He’s perhaps the smartest, most intelligent dude in this whole debate. … perhaps even as honest and ethical as Doc. Pauchauri n a bad hair day.

    Shiny’s honesty and enthusiasm at getting to the truth is infectious.

  7. Sinclair Davidson

    Let’s all stay on topic.

  8. rog

    Howabout cutting to the chase – are the worlds glaciers shrinking or not?

    And is it faster than previous or not?

    The Extreme Ice Survey could give an oversight – to date the evidence has been patchy, in part due to the enormous area covered. Individual sites, such as Switzerland, show a steady decline

  9. JC1


    There are basically two glaciers we need to worry about. Greenland and the Antarctic ice sheet. If they ever melted sea levels would rise 80 feet. At the present rate of melt Greenland would take around 14,000 years by one estimate and there’s no real evidence that the Southern ice sheet is doing anything much-growing on one side and possibly losing on another.

    there are 200,000 glaciers around the world. At this stage we don’t have a handle on what’s happening. Some Swiss ice cubes may be melting while others are growing.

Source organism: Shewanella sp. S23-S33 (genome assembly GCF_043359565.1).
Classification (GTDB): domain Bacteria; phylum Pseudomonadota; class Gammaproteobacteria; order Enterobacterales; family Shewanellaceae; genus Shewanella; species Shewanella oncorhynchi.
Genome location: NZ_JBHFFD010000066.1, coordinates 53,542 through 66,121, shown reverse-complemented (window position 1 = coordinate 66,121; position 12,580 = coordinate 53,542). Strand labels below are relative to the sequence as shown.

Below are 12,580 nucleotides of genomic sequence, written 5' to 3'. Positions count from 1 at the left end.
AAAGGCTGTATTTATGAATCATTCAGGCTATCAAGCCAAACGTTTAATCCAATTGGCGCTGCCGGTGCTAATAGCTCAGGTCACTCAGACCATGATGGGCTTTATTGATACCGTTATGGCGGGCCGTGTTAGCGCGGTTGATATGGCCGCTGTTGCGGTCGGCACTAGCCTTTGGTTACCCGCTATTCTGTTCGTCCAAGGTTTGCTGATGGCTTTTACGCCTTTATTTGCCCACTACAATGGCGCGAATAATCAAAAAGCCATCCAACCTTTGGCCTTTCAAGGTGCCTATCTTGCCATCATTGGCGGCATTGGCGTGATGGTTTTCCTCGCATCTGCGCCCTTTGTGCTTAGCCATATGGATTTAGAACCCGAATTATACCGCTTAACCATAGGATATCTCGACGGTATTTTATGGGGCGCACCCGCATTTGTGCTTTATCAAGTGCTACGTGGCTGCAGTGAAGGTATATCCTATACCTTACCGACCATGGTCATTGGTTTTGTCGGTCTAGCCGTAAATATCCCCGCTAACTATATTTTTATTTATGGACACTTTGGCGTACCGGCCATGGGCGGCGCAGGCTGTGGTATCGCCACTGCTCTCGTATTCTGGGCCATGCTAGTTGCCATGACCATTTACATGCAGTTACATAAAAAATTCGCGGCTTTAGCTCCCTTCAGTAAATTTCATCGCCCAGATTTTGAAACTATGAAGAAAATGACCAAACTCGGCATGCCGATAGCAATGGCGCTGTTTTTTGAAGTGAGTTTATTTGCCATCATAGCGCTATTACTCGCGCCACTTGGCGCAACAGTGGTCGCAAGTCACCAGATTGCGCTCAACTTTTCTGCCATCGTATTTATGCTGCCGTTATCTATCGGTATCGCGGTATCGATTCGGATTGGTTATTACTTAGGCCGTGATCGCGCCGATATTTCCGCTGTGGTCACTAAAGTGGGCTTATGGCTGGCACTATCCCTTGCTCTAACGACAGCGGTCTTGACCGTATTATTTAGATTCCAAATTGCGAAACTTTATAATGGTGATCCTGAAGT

Merely pointing out Swiss icebergs as a data point tells us nothing.

    Most importantly we don’t have enough long term data to make any real accurate estimate on recession of the ice cubes as it was only recent that anyone even gave a shit.

  10. rog

    “we don’t have enough long term data”

    Crap, they have data from 1894

  11. JC1

    No Rog, you simpleton, we don’t have enough data on all the estimated 200,000 icebergs unless you’re suggesting Switzerland holds all 200,000 icebergs. Surely you’re not.

    If you bothered to read comments properly, stopped being oppositional and took your new found “positions” seriously by reading up a little more you wouldn’t be replying with silly comments starting with “crap” and making an idiot of yourself… again.